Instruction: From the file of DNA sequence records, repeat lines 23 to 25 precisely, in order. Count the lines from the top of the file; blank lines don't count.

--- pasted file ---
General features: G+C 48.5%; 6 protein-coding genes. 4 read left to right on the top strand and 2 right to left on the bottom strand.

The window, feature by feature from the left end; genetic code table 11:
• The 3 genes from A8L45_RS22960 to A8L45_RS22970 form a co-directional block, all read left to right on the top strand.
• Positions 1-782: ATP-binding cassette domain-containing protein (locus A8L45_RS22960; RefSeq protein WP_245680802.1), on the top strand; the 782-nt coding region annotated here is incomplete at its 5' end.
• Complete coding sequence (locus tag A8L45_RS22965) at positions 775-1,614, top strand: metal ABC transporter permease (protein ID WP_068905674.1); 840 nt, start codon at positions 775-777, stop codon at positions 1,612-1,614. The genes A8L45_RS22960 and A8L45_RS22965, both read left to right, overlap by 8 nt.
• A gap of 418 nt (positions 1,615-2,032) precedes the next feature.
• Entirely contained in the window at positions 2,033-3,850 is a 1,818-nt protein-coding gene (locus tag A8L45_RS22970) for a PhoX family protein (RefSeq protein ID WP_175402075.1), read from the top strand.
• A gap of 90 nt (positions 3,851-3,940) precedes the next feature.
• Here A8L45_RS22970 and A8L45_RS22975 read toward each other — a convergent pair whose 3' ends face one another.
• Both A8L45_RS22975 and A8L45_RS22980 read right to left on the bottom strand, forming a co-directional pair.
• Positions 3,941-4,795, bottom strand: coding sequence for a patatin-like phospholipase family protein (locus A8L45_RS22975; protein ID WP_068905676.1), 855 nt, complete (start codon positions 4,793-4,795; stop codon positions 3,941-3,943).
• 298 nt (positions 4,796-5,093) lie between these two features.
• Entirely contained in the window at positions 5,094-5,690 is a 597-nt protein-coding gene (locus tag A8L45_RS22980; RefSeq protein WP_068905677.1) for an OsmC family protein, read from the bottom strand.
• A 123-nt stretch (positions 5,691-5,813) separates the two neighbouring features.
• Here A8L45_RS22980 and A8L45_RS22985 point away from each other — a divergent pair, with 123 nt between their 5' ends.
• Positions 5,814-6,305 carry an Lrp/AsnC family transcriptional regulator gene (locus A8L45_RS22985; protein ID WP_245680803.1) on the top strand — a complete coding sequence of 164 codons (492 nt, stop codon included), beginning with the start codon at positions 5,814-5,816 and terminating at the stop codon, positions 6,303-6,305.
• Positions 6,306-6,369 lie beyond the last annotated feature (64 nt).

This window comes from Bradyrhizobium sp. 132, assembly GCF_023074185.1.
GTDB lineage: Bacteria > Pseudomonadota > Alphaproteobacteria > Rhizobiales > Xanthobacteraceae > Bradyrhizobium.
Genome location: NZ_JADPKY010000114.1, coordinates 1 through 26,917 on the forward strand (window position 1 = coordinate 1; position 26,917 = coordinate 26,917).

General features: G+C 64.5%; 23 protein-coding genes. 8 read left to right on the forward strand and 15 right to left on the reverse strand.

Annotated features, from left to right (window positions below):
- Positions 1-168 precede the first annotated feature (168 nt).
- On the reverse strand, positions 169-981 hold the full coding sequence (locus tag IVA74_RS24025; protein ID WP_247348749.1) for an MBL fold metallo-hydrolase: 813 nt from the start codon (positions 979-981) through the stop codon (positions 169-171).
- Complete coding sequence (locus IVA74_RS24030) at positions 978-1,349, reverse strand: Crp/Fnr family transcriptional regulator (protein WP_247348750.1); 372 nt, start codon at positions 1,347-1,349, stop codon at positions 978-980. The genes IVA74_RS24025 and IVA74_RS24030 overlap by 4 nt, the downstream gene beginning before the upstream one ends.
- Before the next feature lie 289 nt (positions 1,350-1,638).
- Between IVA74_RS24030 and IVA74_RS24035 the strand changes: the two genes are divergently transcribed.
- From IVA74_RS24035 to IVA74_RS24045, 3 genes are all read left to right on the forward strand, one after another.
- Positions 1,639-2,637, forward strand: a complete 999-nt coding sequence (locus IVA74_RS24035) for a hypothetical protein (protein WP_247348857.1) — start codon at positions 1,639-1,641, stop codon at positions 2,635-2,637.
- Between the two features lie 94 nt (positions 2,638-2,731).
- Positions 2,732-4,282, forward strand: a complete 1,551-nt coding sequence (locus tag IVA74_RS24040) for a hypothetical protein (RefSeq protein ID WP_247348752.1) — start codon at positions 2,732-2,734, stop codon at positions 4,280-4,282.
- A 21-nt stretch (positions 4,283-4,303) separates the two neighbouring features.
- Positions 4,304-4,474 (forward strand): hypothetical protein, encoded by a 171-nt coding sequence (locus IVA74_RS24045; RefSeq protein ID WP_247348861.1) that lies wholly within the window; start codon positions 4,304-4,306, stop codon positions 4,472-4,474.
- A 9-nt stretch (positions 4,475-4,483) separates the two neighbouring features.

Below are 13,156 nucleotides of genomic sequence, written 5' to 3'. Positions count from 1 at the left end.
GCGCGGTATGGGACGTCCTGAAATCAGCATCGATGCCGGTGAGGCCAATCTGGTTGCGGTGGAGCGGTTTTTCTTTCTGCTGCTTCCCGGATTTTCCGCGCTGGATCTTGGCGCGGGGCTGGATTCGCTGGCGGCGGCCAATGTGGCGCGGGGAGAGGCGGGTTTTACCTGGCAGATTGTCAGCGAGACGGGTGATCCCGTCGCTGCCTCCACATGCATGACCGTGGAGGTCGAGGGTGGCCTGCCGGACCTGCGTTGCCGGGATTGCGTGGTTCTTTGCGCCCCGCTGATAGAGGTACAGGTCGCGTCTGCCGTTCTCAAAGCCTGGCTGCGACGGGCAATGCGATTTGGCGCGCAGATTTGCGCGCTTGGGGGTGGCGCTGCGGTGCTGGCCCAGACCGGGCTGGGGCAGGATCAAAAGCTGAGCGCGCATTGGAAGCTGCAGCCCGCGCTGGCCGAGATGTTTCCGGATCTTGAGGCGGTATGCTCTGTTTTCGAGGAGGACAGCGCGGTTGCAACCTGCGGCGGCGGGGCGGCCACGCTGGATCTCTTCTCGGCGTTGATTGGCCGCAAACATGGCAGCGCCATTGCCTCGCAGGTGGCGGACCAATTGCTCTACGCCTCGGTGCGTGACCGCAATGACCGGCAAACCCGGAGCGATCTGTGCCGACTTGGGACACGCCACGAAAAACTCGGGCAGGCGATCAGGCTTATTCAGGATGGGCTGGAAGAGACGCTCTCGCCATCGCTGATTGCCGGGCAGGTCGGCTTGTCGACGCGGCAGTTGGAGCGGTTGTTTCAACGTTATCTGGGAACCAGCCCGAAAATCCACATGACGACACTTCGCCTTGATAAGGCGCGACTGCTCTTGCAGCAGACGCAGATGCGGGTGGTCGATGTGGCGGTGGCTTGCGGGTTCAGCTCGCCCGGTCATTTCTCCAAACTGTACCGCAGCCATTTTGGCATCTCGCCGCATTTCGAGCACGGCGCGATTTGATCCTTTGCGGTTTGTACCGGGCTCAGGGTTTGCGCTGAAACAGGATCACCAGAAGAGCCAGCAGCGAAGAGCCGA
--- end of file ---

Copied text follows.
- Positions 1-168 precede the first annotated feature (168 nt).
- On the reverse strand, positions 169-981 hold the full coding sequence (locus tag IVA74_RS24025; protein ID WP_247348749.1) for an MBL fold metallo-hydrolase: 813 nt from the start codon (positions 979-981) through the stop codon (positions 169-171).
- Complete coding sequence (locus IVA74_RS24030) at positions 978-1,349, reverse strand: Crp/Fnr family transcriptional regulator (protein WP_247348750.1); 372 nt, start codon at positions 1,347-1,349, stop codon at positions 978-980. The genes IVA74_RS24025 and IVA74_RS24030 overlap by 4 nt, the downstream gene beginning before the upstream one ends.